Highly active antiretroviral therapy: physician experience and enhanced adherence to prescription refill.

Delgado J, Heath KV, Yip B, Marion S, Alfonso V, Montaner JS, O'Shaughnessy MV, Hogg RS.

Antivir Ther. 2003 Oct;8(5):471-8.

OBJECTIVE: To identify patient and physician characteristics that may act as determinants of adherence to prescription refill of triple combination antiretroviral therapy. METHODS: A population-based analysis of antiretroviral therapy-naive HIV-positive men and women in British Columbia, Canada, who initiated triple combination therapy between August 1 1996 and October 31 1998. Study participants were considered adherent if they were actually dispensed antiretrovirals > or = 95% over the first year of therapy. Log-binomial regression was used to identify patient and physician characteristics associated with adherence to prescription refill. RESULTS: Of the 886 individuals eligible for analysis, 495 (56%) were > or = 95% adherent to prescription refill. In multivariate analysis, adherence was positively associated with increased age [adjusted relative rate (ARR) 1.19; 95% CI: 1.07-1.32], having a diagnosis of AIDS (ARR 1.66; 95% CI: 1.29-2.15), being male (ARR 1.79; 95% CI: 1.27-2.53), and with greater experience of the treating physician (ARR 1.27; 95% CI: 1.13-1.42). History of injection drug use was negatively associated with adherence to prescription refill (ARR 0.65; 95% CI: 0.51-0.83), as was increased pill burden (per pill daily) (ARR 0.95; 95% CI: 0.92-0.99). A sub-analysis of 316 patients who provided additional data regarding psychosocial characteristics indicated that adherence was positively associated with physician experience (ARR: 1.28; 95% CI: 1.09-1.51) and being employed (ARR: 1.55; 95% CI: 1.14-2.21), and negatively associated with a history of injection drug use (ARR: 0.61; 95% CI: 0.43-0.85). CONCLUSION: While patient disease stage and personal characteristics may play an important role in patient adherence to prescription refill of complex therapeutic regimens, our findings indicate that HIV-experienced physicians may have greater success in maintaining patients on prescribed therapy.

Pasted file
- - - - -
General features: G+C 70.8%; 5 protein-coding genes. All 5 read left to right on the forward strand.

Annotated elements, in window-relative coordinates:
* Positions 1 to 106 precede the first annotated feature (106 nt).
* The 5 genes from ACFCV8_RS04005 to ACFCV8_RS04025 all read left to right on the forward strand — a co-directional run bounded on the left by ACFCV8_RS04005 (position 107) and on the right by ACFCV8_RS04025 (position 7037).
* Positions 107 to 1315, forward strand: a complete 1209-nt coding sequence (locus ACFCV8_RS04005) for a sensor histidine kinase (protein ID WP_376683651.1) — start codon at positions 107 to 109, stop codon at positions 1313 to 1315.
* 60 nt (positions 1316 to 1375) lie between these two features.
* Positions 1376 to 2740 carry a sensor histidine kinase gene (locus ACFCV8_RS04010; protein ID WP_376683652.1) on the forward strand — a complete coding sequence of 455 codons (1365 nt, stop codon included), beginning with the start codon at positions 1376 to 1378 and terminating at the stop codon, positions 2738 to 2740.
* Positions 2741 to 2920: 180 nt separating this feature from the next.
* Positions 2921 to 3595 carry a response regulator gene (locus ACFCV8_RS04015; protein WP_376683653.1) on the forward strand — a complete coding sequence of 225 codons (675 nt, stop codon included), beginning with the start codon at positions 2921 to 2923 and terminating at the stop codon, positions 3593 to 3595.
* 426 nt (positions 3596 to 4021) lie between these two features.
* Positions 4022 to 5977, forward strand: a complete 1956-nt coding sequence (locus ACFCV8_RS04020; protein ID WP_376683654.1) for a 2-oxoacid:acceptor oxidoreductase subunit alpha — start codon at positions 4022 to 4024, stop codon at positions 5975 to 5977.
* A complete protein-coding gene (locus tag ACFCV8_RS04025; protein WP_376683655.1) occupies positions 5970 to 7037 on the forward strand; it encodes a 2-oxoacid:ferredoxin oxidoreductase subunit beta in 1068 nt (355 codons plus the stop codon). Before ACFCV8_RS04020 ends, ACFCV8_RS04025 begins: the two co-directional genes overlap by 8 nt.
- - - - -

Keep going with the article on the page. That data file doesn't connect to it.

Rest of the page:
PMID: 14640395

From MEDLINE®/PubMed®, a database of the U.S. National Library of Medicine.